For loudness ratings the acoustics gains (Earpiece pressure/Microphone pressure) are required. By a little rearrangement of variables these can be found.

Below shows that the required function rotates the variables( p264 of  expands upon this, but the algebra used to derive the telephone matrix can be used also): This is useful as it can be used to :

1) Calculated the impedance for zero sidetone for the network,

2) Allows rearrangement of variables to give easy access to the sensitivities.

3) Convert a network into an admittance - parameter network.

4) Application of the function twice allows matrix inversion.

5) Conversion to z parameter matrices.

### 6  Calculating the impedance for zero sidetone

Minimum sidetone is when the earpiece pressure is at a minimum when there is some microphone voltage. So subsituting M=1 and E=0 into the equation below, and then dividing V/l we get the impedance for zero sidetone: This would be useful with sensitivity analysis software and optimization software to calculate optimum impedences.

For PABX evaluation the SLR, RLR and STMR into a stone bridge and 600 ohm source/load is required. If a series 600 ohm impedance is attached to the near end telephone model then the following sensitivities for the loudness ratings are available as shown below: rotated to ### 8 References:

 F.F. Kuo, Network Analysis and Synthesis, Wiley International,1962

 N.A Pashtoon,Chap 4 of D.F.EIIiott, Handbook of Digital Signal Processing Engineering Applications,Academic Press, 1987

### 9 The Turbo Pascal code:-

The Turbo Pascal code for this is:

```
{----------------------------------------------------------------}

{
//// 6.6 ABCD MATRIX CALCULATION FUNCTIONS
}

{The next set of procedures and functions are
used to evaluate the voltage ratios.
They are collection of two by two matrix manipulation routines - see paper on
calculation of loudness ratings}

FUNCTION multr(rar,rai,rbr,rbi:REAL):REAL;
{returns the real part of a matrix multiplication}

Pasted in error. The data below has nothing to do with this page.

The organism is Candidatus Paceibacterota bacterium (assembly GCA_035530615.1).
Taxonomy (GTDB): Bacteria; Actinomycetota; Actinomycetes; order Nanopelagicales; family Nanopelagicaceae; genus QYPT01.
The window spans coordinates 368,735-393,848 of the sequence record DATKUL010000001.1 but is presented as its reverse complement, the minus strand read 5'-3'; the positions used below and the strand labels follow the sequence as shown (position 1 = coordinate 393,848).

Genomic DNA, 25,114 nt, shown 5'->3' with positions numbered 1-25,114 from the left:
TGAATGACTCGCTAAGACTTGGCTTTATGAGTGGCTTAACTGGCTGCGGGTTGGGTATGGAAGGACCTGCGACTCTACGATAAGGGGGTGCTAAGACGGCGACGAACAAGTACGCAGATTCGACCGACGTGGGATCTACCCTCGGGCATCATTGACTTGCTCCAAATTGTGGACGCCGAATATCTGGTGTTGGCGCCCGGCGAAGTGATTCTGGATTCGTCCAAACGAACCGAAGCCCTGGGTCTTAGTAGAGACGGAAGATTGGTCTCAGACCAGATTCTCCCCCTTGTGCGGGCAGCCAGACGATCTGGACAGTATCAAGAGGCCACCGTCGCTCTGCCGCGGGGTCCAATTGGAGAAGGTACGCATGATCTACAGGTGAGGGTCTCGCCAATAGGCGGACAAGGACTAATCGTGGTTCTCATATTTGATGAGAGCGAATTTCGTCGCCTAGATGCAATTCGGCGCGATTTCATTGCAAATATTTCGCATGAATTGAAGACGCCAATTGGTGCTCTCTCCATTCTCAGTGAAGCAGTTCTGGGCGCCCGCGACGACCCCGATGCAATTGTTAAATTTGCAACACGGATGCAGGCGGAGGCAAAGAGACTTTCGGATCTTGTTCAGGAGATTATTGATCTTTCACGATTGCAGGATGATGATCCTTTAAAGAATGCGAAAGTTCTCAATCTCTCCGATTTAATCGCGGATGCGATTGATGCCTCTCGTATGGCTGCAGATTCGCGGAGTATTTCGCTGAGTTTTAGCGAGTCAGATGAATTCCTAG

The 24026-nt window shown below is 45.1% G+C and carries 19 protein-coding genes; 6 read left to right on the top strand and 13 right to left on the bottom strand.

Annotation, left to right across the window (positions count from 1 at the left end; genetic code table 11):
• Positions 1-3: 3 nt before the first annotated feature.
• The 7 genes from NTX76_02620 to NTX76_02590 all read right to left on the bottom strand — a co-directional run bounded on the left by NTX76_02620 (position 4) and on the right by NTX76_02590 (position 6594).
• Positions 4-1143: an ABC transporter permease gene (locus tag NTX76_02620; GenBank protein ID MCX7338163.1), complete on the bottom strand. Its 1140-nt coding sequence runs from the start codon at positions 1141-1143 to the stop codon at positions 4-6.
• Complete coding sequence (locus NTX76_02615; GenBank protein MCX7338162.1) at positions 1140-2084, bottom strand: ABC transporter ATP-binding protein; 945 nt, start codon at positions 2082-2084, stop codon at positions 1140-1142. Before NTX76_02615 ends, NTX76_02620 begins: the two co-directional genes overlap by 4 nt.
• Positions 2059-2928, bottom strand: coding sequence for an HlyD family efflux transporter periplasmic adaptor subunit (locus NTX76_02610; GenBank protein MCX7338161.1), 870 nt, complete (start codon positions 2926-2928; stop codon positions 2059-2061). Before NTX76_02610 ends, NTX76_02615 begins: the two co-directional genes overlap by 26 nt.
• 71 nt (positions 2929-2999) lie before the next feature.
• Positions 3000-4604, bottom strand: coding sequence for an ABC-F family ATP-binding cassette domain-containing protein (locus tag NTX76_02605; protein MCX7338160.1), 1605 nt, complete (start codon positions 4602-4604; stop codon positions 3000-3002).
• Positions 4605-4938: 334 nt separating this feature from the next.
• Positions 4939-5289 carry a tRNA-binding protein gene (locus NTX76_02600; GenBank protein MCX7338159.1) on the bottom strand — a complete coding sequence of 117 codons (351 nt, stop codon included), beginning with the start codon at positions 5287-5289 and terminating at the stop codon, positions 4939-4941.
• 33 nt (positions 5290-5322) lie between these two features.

BEGIN
multr:=rar*rbr-rai*rbi;
END;

FUNCTION multi(rar,rai,rbr,rbi:REAL):REAL;
{returns the imag part of a matrix multiplication}
BEGIN
multi:=rar*rbi+rai*rbr;
END;

PROCEDURE multmat(nar,nai,nbr,nbi,ncr,nci,ndr,ndi:REAL);
{multiplies the complex two by two matries [r]:=[r]*[n]}
BEGIN
ar:=rar;ai:=rai;
br:=rbr;bi:=rbi;
cr:=rcr;ci:=rci;
dr:=rdr;di:=rdi;

rar:=ar*nar-ai*nai+br*ncr-bi*nci;
rai:=ar*nai+ai*nar+br*nci+bi*ncr;

rbr:=ar*nbr-ai*nbi+br*ndr-bi*ndi;
rbi:=ar*nbi+ai*nbr+br*ndi+bi*ndr;

rcr:=cr*nar-ci*nai+dr*ncr-di*nci;
rci:=cr*nai+ci*nar+dr*nci+di*ncr;

rdr:=cr*nbr-ci*nbi+dr*ndr-di*ndi;
rdi:=cr*nbi+ci*nbr+dr*ndi+di*ndr;

END;  {multmat}

PROCEDURE multabcd(nbr,nbi,ncr,nci:REAL);
{as multmat except n matrix = [1 b] to reduce the number of parameters
[c 1]
intended for simple parrallel of series components }

CONST nar=1;nai=0;
ndr=1;ndi=0;

BEGIN
multmat(nar,nai,nbr,nbi,ncr,nci,ndr,ndi);
END;{multabcd}

PROCEDURE multy(yr,yi:REAL);
BEGIN
multabcd(0,0,yr,yi);
END;

PROCEDURE  multz(zr,zi:REAL);
{multiples series impedance }
BEGIN
multabcd(zr,zi,0,0);
END;

PROCEDURE inv(VAR xr,xi:REAL);
{ does complex 1/x }
VAR

d:REAL;

BEGIN
d:=xr*xr+xi*xi;
xr:=xr/d;
xi:=-xi/d;
END;{inv}

{
//// 6.7 4-2 WIRE HYBRID MATRIX CALCULATION FUNCTIONS
}

PROCEDURE calk(VAR yr,yi:REAL; zcr,zci,zbr,zbi:REAL);
{calculates complex zb/(zb+zc) }
VAR
t,d:REAL;
BEGIN
inv(zbr,zbi);
yr:=zcr*zbr-zci*zbi;
yi:=zcr*zbi+zci*zbr;
yr:=1+yr;
inv(yr,yi);
END; {calk}

PROCEDURE twoto4(zcr,zci,zbr,zbi:REAL);
{This models the hybrid inputing 4 wire to 2 wire [ M ] = [   ] [V]
see paper on loudness ratings                     [ E ]   [   ] [I]  }

VAR

ar,ai,br,bi,cr,ci,dr,di:REAL;

BEGIN
ar:=0.5;ai:=0;
br:=zcr/2;bi:=zci/2;
calk(cr,ci,zcr,zci,zbr,zbi);
dr:=-(cr*zcr-ci*zci);
di:=-(cr*zci+ci*zcr);
cr:=1-cr;ci:=-ci;
multmat(ar,ai,br,bi,cr,ci,dr,di);
END; {twoto4}

PROCEDURE fourto2(zcr,zci,zbr,zbi:REAL);

{This models the hybrid inputing 2 wire to 4 wire [ V ] = [   ] [ M ]
[ I ]   [   ] [ E ]  }

VAR

ar,ai,br,bi,cr,ci,dr,di:REAL;

BEGIN
calk(ar,ai,zcr,zci,zbr,zbi);
inv(zcr,zci);
br:=1;bi:=0;
dr:=zcr;di:=zci;
cr:=((ar-1)*zcr-ai*zci)*2;
ci:=((ar-1)*zci+ai*zcr)*2;
ar:=ar*2;ai:=ai*2;
multmat(ar,ai,br,bi,cr,ci,dr,di);
END; {fourto2}

PROCEDURE convert;
{ This rotates the variables of a two by two matrix clockwise
[m]=[  ][M]  ==>  [e]=[ ][m]
[e] [  ][E]       [E] [ ][M] see paper for formulae}

VAR

y11r,y11i,y12r,y12i,y21r,y21i,y22r,y22i,cr,ci:REAL;

BEGIN
cr:=rbr;ci:=rbi; {calc inverse of b}
inv(cr,ci);
{evaluate terms}
y11r:=rdr;                       y11i:=rdi;
y12r:=multr(rar,rai,rdr,rdi);    y12i:=multi(rar,rai,rdr,rdi);
y21r:=1.0;                       y21i:=0.0;
y22r:=-rar;                      y22i:=-rai;
{now divide by b and put back}
rar:=multr(y11r,y11i,cr,ci);      rai:=multi(y11r,y11i,cr,ci);
rbr:=rcr-multr(y12r,y12i,cr,ci);  rbi:=rci-multi(y12r,y12i,cr,ci);
rcr:=multr(y21r,y21i,cr,ci);      rci:=multi(y21r,y21i,cr,ci);
rdr:=multr(y22r,y22i,cr,ci);      rdi:=multi(y22r,y22i,cr,ci);
END; {convert}

PROCEDURE fwgains(lfr,lfi,gnr,gni:REAL);
{This procedure applies the gains for four wires circuits
[ 0      lf>n]
[ gn>f   0   ] }

VAR

ar,ai,br,bi:REAL;

BEGIN
multmat(0.0,0.0,lfr,lfi,gnr,gni,0.0,0.0);